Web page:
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We have a particularly bizarre problem; let me set the scene. Solution found see below

We have three SQL Server 2005 databases, for the sake of argument called: Alpha, Beta and Gamma.

There is a replication relationship defined between these databases as follows:

All three databases have a table named "AnExample" with the same schema. Replication is set up so that Alpha is the provider and the other two databases are subscribers.

  1. A c# .Net 3.5 application using a MSDTC transaction (handled by a TransactionScope) is both reading and writing to databases: Alpha and Beta.
  2. The table "AnExample" within this transaction is being updated only on Alpha.
  3. The MSDTC transaction successfully commits.
  4. "AnExample" table is provably updated in Alpha and the change is immediately replicated into Gamma
  5. No change occurs on Beta (profiler confirms that no activity happens on the database), nor is any error raised in SQL logs or event logs
  6. Re-running the same query that updates "AnExample" in Management Studio with the same credentials is successful (replication to Beta occurs)
  7. Running a MSDTC transactioned Write to another table on Beta, then the exact same write to Alpha's "AnExample" table with a test application using the main applications DAL, connection strings and configuration also fully succeeds (replication to Beta occurs)

This has led us to believe that there is some change occurring in the main application that does not occur in isolation.

Possible clues / red herrings

The only difference we can see between our successful tests and the actual query that the main application uses is that the isolation level has somehow changed. On the successful queries it is set transaction isolation level Read Committed only, whereas it is set to serializable in the failing scenarios (despite no explicit call to change the isolation level being in the codebase or stored procedures).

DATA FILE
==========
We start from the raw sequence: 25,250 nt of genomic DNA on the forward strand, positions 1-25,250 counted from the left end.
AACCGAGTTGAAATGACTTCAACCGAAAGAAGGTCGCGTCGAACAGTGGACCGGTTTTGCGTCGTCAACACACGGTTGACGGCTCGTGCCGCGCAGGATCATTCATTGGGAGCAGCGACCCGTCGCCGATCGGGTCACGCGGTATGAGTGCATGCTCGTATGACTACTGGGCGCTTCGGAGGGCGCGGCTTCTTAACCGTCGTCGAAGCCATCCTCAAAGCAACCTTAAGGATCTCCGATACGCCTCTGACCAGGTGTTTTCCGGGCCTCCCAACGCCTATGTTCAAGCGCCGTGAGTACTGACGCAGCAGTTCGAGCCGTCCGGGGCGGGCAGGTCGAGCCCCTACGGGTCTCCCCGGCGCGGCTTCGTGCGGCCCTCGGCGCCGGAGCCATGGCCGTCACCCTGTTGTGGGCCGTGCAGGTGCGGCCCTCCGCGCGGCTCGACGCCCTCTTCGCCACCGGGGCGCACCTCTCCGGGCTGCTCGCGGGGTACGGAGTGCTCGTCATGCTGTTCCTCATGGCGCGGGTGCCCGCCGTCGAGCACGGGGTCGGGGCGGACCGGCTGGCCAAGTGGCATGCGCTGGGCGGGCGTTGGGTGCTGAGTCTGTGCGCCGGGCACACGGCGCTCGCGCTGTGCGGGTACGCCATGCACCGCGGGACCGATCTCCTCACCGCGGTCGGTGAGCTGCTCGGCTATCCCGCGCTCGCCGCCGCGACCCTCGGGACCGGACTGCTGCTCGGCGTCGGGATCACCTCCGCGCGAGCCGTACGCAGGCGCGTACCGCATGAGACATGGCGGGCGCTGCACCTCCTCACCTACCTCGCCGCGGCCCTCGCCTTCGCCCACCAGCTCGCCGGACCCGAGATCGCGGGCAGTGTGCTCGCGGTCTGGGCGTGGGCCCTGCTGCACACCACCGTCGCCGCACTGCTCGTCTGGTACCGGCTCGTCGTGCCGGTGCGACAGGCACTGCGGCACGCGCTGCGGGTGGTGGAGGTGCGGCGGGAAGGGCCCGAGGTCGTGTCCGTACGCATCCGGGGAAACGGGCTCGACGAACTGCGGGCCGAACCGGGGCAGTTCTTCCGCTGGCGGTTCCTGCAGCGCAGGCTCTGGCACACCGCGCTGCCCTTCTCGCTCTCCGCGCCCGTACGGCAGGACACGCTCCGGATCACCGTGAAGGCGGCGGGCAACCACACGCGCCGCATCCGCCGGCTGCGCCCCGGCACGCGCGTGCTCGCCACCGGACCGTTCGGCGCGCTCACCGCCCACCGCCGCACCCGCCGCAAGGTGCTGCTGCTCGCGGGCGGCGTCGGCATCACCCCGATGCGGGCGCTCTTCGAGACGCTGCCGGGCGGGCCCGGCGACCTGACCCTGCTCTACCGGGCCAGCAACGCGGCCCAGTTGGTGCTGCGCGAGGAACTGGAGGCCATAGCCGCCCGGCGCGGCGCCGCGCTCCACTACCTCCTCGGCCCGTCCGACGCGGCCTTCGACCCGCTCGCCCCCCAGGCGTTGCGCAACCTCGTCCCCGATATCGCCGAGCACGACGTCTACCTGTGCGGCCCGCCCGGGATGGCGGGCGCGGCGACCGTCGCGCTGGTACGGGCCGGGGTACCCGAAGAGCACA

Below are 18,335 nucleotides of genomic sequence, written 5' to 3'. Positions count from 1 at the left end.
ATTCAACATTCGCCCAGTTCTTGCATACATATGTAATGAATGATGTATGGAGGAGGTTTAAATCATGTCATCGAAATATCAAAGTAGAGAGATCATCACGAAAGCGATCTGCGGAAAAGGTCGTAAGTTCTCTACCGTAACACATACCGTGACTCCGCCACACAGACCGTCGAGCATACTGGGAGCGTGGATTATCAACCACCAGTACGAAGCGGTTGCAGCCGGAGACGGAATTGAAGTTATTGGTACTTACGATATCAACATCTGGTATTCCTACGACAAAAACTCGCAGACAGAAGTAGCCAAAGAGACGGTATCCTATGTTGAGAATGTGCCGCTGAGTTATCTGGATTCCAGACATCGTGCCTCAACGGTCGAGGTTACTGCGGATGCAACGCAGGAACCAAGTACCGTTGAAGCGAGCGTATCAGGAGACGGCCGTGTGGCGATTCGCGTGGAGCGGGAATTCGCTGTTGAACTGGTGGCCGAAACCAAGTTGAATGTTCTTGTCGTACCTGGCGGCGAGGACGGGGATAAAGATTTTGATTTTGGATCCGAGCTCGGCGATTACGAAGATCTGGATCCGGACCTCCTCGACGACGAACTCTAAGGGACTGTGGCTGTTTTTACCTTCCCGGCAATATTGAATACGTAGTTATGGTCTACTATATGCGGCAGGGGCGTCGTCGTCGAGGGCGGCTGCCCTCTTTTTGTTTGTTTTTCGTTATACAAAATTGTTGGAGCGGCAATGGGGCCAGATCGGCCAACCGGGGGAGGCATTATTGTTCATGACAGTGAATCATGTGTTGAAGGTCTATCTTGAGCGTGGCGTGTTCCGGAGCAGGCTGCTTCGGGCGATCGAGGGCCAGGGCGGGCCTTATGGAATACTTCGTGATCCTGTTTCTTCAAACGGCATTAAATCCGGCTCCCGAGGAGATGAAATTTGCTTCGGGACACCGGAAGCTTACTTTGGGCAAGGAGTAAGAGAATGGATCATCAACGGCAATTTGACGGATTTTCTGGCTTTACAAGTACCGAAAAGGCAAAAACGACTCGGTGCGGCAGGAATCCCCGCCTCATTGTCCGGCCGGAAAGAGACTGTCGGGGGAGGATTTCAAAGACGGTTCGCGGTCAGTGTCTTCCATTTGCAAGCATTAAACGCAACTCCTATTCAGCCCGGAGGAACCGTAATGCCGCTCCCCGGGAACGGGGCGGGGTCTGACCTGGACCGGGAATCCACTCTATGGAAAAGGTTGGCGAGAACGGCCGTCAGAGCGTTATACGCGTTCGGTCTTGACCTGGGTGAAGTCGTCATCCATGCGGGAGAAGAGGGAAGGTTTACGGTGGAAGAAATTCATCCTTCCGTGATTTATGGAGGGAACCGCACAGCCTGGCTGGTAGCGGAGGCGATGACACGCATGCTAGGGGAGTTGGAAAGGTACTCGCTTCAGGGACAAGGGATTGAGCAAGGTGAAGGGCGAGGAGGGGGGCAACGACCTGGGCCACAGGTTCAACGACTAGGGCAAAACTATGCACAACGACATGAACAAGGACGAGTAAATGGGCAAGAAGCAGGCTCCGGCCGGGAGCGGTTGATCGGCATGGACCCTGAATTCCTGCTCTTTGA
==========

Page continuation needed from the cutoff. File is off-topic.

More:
We do feel that this is somewhat of a red herring as running the query with this isolation level in Management Studio again succeeds without issue. But the fact that it is different points that this might be a symptom of another issue that we have not yet discovered.

For completeness here are the settings for the query that fails to replicate to Beta (but does to Gamma).

-- network protocol: TCP/IP
set quoted_identifier on
set arithabort off
set numeric_roundabort off
set ansi_warnings on
set ansi_padding on
set ansi_nulls on
set concat_null_yields_null on
set cursor_close_on_commit off
set implicit_transactions off
set language us_english
set dateformat mdy
set datefirst 7
set transaction isolation level *serializable*

It's a bit of a headscratcher.

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It may be unrelated, but try looking at this one:… – Marc Gravell Apr 30 '09 at 15:04
Thanks for the suggestion - we looked into it but in the end it didn't make a difference – Lex May 7 '09 at 9:36

I assume this is transaction replication? If so, the changes to push to the subscribers are harvested from the transaction log by the log reader, so the problem does indeed sound strange.

I would try running a trace on the publisher db so you can watch what the replication agents do.. not sure what might be wrong, but maybe something will jump out at you.

share|improve this answer
To your first question yes it was transaction replication. Although we solved this - it's worth mentioning that we had used profiler on all the DB's involved and saw no activity associated with the failed replication - it was as if it never even tried. – Lex May 7 '09 at 9:35

So we found what appears to be the issue. As described above; we have a distributed transaction that writes to Alpha then Beta. The write to Beta is then successfully replicated to Gamma it fails silently to Alpha. However there was one omission that one of the writes to Alpha is actually being replicated to Beta (the trouble of a large database schema). Moving this write to Beta meant that suddenly replication succeeded.

I've not seen it documented that updates via distributed transactions cannot replicate more that one way but to be fair it is a somewhat obscure problem that was simply solved by ensuring all writes on replicated tables happened on the same database.

Hope this helps somebody else.

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